E6 protein sequences. The secondary structure of E6 protein is shown. The E6 gene codes for full-length E6 as well as a truncated protein (E6*I, indicated in pink). The E6 splice donor mutant (E6MT) was generated by site-directed mutagenesis at the splice donor site resulting in a V to L substitution at amino acid 42 (arrow head). This construct expresses only E6 full-length protein. Whereas, the E6*I construct expresses only the truncated form of E6 and not the full-length form. GFP was fused to the N-terminus of each of these constructs.

In addition, we observed stronger fluorescent signals with E6-transfected cells than from E6*I or E6MT-transfected cells (data not shown). More intense signals might suggest interaction with and stabilization by cellular proteins. This could involve the ability of E6 protein to oligomerize with E6 or E6*I protein [14]. In other studies, binding of E6*I and E6 protein has been shown to induce the degradation of both proteins [14], however, the increase in signal observed with E6 suggests that homo-oligomeric interactions could stabilize the protein complexes. The differing capacity of E6*I protein of different HPV types to interfere with E6 might result in differing downstream effects on E6-dependent targets. Since the similarity of E6*I protein between HPV16 and HPV18 is about 50% and the amino acids 28–31, which have been shown to be important in E6 and E6AP binding, differ slightly (amino acid "IEIT" from HPV18 versus "IILE" from HPV16), this may account for the differing capacity to bind E6 or E6AP. Furthermore, HPV16 E6 and HPV18 E6 have been shown to have different preferences in binding to p53 structural conformations [20]. Therefore, it might be informative to test E6*I protein from various HPV types for functional differences in their abilities to affect stability of cellular targets such as p53.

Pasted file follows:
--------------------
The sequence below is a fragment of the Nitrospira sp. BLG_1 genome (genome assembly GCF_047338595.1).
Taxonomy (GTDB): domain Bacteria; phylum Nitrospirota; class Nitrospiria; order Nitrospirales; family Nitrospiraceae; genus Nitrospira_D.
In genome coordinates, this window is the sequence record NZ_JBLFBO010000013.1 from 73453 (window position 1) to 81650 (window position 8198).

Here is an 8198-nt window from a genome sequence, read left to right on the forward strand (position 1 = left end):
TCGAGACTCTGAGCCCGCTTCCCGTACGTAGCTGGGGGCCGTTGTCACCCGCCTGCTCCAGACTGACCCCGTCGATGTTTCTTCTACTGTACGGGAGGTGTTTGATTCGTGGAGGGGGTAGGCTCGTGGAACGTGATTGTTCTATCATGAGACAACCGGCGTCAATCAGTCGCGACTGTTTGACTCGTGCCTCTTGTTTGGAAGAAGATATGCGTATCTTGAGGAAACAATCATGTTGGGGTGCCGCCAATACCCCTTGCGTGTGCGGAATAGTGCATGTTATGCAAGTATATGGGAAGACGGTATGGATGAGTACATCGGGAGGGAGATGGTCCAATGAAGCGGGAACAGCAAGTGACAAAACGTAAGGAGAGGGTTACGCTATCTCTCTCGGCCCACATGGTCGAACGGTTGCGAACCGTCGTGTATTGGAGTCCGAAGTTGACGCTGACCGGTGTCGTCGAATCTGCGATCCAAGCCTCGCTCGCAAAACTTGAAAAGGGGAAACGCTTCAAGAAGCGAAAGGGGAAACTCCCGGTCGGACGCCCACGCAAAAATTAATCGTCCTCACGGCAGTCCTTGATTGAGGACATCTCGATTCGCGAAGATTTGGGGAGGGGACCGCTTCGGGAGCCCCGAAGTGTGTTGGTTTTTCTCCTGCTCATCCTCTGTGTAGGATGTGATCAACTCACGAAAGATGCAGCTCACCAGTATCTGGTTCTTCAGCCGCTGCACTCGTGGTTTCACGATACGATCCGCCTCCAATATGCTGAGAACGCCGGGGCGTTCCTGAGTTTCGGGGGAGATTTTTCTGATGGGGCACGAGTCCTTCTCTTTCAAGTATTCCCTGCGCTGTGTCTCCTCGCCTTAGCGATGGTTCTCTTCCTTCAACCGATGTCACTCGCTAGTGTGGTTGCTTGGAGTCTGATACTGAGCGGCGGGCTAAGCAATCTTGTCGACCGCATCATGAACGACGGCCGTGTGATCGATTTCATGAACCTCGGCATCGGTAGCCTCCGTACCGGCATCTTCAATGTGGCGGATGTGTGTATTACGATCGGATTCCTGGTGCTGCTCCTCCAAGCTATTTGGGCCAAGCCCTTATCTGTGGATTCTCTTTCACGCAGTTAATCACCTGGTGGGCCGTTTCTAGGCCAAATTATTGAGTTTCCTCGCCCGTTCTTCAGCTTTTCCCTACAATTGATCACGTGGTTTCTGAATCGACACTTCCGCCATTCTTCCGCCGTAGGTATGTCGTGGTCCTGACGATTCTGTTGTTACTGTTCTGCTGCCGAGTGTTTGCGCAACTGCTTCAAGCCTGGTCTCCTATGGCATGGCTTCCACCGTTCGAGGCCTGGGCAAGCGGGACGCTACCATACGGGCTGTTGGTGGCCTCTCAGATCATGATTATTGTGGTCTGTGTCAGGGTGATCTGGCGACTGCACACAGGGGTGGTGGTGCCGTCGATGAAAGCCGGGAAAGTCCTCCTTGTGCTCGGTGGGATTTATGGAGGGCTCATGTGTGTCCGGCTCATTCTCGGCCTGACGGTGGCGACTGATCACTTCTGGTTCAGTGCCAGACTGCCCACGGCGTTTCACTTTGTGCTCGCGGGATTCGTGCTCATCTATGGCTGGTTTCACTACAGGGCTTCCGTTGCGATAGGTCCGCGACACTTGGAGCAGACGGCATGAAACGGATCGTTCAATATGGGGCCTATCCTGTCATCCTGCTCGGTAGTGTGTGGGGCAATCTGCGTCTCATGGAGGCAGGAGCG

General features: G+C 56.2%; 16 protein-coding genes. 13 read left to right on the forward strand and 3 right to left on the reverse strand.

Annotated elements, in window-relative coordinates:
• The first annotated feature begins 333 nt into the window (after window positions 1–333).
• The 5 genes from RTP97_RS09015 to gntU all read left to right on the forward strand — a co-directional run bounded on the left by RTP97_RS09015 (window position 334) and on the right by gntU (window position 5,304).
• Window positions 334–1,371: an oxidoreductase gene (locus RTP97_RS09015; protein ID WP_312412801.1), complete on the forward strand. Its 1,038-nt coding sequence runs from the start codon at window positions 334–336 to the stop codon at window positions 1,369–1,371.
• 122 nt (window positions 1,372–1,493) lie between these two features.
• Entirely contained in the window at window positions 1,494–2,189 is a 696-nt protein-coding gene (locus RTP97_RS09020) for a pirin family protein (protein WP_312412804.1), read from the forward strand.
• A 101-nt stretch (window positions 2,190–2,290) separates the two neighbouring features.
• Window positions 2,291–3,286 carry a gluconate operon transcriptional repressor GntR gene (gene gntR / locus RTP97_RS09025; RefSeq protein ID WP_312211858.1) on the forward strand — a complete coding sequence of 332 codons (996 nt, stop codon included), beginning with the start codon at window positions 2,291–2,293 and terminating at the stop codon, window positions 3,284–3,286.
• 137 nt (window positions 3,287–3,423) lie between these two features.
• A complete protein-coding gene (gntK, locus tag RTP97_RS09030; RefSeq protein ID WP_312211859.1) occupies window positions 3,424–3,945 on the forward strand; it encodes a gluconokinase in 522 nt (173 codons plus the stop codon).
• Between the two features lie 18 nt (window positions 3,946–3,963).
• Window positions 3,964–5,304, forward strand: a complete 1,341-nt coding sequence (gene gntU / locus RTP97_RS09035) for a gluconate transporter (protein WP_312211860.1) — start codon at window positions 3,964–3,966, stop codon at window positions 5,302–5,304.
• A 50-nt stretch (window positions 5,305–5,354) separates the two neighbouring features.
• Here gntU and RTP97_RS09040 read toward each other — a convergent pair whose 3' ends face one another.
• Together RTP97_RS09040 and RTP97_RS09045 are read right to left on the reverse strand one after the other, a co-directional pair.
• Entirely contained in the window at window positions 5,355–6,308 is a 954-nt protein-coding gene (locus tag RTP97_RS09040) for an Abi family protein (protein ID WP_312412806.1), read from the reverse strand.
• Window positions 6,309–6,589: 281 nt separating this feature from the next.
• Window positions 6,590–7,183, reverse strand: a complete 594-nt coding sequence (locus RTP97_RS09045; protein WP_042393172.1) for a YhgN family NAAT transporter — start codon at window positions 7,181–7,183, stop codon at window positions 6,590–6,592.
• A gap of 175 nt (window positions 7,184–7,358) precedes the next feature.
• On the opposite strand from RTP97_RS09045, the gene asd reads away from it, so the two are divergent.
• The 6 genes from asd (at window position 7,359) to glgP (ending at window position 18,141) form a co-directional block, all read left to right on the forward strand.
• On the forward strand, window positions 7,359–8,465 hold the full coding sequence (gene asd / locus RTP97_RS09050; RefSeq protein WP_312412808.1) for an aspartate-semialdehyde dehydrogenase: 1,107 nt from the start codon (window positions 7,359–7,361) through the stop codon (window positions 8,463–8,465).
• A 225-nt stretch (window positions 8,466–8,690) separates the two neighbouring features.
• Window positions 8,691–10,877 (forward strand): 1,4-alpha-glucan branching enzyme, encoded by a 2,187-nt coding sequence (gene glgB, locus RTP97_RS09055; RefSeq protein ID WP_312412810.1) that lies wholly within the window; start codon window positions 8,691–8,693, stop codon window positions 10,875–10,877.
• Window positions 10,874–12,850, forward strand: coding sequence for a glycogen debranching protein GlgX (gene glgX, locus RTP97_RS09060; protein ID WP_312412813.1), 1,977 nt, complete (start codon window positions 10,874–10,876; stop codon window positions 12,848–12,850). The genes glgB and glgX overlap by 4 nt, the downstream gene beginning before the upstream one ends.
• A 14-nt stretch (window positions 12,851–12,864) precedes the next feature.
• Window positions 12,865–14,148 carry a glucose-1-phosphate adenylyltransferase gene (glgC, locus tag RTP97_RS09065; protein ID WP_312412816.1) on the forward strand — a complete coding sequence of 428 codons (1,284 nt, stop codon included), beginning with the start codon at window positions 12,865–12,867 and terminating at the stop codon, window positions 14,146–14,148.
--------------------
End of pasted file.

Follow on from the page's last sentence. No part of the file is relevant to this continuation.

Figure 2

Cellular localization of HPV16 E6s in 293T (A) and HaCaT (B). Cells were transiently transfected with plasmids expressing GFP, GFP-E6, GFP-E6*I and GFP-E6MT. Cells were grown and fixed with 4% paraformaldehyde in PBS on the coverslips at 48 h after transfection. The fluorescent images, phase contrast images and merge fluorescent-phase contrast images are shown. V indicates the pEGFP-C1 vector transfected cells. The scale bar represents 20 μm.